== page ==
Embodiments of the invention will now be explained with reference to Figures 1 to 6, in each of which a second fluid reservoir in three different operating states tj, t 2 and t 3 is shown. Before discussing the embodiments in detail, some basic explanations of the invention follow:

Hydraulic energy storage transform turbine energy in the turbine operation by means of turbines and generators into electrical energy and in pumping operation, the energy available for energy storage by means of motors and pumps in potential energy.

There are variants, which are characterized in that the fluid level in the second is below the fluid level of the first fluid reservoir (see eg FIG. 1). In turbine operation (energy production) fluid flows through the mirror / pressure difference from the first to the second reservoir. As a result, the total weight of the second reservoir increases continuously around the inflowing fluid. To compensate for the stable equilibrium of the floating second reservoir increases in the same degree of buoyancy (corresponds to the weight of the displaced fluid) by lowering the second reservoir. In pump mode (energy storage), fluid is transported from the second into the first fluid reservoir counter to the mirror / pressure difference. This steadily reduces the total weight of the second reservoir by the outflowing fluid. Accordingly, less buoyancy is necessary to maintain the stable balance of the floating second To maintain reservoirs. The lift is reduced by raising the second reservoir.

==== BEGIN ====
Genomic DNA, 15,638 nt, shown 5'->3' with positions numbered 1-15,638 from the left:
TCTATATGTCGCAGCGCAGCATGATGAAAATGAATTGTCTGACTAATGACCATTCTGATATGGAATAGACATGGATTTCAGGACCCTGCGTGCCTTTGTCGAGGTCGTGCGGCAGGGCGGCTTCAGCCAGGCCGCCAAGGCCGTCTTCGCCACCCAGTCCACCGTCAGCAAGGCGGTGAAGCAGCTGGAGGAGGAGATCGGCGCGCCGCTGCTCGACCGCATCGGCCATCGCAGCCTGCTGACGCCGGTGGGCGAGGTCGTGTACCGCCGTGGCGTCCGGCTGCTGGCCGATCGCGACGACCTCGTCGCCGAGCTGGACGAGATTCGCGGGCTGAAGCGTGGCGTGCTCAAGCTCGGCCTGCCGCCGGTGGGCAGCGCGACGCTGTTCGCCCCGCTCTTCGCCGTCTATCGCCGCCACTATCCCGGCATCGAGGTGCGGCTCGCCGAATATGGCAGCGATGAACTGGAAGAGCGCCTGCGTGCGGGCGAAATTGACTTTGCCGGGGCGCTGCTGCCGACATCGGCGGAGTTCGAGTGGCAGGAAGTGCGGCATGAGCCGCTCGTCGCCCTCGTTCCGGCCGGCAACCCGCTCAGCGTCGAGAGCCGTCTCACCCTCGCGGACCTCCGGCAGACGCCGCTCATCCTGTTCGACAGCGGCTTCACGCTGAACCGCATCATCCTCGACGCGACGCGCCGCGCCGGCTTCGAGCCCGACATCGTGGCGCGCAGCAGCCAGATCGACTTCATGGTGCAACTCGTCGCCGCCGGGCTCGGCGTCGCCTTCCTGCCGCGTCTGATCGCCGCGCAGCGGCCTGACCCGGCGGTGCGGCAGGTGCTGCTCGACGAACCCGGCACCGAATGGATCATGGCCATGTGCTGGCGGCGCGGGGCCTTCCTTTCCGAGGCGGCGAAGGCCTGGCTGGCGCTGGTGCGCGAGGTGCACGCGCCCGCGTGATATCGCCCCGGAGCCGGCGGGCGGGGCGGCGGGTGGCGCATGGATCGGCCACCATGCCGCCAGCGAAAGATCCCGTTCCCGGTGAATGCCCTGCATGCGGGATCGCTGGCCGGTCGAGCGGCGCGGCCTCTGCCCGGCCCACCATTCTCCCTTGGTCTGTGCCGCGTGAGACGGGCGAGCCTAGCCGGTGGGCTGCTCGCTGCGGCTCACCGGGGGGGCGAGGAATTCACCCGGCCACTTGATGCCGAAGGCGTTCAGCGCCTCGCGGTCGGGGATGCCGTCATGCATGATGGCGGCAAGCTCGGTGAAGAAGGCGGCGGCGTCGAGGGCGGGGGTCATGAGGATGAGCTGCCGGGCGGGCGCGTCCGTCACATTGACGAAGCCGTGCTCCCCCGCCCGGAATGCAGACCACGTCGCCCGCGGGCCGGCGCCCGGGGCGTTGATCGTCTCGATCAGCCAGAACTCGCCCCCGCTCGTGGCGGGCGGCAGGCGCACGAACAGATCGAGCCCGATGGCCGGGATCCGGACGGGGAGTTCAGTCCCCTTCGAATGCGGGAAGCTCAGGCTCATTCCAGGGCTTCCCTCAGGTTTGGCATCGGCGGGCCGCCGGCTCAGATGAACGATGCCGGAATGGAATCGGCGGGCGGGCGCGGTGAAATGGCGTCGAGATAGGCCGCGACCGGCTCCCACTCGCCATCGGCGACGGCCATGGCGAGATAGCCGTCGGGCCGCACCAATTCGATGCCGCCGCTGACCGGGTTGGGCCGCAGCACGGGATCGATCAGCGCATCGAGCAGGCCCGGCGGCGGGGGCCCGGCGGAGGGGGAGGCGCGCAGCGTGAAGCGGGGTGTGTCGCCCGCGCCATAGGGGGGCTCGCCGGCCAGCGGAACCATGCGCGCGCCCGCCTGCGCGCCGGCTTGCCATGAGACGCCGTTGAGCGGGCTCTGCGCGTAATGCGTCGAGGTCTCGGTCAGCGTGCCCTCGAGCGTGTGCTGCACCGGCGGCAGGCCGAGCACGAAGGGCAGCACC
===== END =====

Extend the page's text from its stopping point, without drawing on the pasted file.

Other variants are characterized in that the fluid level in the first is below the fluid level of the second fluid reservoir (see for example Figure 4). In turbine operation (energy production) fluid flows through the mirror / pressure difference from the second to the first reservoir. This steadily reduces the total weight of the second reservoir by the outflowing fluid. To compensate for the stable equilibrium of the floating second reservoir, the buoyancy decreases by an increase of the second reservoir to the same extent.

In pumping mode (energy storage), fluid is conveyed from the first to the second fluid reservoir counter to the mirror / pressure difference. As a result, the total weight of the second reservoir increases continuously around the inflowing fluid. Accordingly, greater lift is necessary to maintain the stable balance of the floating second reservoir. The increase in buoyancy takes place by lowering the second reservoir.